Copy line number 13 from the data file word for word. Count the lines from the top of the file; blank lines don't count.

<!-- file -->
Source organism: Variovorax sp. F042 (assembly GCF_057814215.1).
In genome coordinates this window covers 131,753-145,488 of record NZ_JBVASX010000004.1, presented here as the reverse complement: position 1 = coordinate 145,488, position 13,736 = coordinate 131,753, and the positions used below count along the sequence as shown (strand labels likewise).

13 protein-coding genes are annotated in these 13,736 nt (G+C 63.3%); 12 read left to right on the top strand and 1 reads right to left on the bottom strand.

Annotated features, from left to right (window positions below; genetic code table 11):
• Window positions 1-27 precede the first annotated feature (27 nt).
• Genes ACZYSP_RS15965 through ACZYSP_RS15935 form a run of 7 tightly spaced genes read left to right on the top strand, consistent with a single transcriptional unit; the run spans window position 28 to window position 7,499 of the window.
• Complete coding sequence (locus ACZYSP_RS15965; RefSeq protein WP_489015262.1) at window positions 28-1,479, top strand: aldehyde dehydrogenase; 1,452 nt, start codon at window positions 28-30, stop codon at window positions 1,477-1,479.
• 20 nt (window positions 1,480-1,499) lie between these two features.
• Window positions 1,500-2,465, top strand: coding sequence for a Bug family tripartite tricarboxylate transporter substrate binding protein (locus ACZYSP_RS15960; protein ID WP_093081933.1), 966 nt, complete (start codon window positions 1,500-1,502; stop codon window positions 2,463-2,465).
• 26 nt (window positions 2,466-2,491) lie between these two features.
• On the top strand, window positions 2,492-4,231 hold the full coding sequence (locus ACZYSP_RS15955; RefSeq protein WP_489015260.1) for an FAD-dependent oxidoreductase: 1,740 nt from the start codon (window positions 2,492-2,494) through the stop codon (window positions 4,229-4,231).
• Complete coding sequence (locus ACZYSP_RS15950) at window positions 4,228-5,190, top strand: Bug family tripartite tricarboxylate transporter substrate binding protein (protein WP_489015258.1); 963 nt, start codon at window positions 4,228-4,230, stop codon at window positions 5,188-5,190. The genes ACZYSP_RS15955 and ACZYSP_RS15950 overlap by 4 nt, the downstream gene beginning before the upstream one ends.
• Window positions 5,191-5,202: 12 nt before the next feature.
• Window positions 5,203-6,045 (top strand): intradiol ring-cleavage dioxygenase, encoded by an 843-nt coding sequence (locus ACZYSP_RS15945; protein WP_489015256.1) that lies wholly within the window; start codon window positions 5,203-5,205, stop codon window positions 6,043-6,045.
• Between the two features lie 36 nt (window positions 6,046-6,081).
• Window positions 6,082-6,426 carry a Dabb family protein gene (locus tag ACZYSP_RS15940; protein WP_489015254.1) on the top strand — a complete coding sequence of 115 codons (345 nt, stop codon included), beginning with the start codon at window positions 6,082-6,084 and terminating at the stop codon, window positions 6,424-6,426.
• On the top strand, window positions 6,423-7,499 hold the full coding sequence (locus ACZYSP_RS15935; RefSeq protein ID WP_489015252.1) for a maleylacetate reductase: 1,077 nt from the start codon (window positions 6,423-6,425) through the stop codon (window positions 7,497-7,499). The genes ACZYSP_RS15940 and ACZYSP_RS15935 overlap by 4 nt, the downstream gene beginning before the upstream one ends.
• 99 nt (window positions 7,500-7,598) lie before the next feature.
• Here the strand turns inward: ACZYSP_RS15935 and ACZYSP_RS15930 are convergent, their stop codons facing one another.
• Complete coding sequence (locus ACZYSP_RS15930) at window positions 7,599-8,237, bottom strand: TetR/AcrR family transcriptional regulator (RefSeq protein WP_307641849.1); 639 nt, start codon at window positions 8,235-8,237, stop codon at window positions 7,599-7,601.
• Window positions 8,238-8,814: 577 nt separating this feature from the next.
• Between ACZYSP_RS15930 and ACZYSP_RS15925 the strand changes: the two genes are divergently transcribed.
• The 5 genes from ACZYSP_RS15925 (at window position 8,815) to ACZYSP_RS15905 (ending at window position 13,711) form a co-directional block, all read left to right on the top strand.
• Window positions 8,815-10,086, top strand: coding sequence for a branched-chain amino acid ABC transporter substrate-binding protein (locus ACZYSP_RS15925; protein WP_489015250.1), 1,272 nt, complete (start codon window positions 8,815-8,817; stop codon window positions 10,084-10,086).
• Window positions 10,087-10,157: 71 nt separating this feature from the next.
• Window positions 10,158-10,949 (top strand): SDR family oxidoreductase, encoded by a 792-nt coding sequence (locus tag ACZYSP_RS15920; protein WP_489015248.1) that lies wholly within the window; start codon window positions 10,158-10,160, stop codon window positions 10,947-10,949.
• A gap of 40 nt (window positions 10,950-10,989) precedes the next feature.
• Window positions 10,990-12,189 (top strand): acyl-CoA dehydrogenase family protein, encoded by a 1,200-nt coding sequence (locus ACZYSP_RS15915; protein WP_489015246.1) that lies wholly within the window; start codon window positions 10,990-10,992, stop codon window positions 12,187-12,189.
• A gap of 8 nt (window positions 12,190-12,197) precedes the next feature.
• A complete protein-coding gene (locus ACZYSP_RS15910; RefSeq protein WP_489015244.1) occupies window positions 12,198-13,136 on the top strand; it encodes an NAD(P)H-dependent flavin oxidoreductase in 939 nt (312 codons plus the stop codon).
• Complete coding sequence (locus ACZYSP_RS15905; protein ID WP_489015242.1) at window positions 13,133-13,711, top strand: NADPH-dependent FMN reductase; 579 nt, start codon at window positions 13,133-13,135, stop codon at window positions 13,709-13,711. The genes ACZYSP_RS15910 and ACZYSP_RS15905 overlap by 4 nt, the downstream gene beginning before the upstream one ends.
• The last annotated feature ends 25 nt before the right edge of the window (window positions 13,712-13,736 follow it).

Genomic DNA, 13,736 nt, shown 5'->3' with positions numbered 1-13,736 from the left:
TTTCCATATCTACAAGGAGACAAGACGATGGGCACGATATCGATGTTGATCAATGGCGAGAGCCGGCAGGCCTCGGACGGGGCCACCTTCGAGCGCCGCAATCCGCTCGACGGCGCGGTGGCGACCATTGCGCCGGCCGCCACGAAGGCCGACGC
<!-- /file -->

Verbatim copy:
• Window positions 5,191-5,202: 12 nt before the next feature.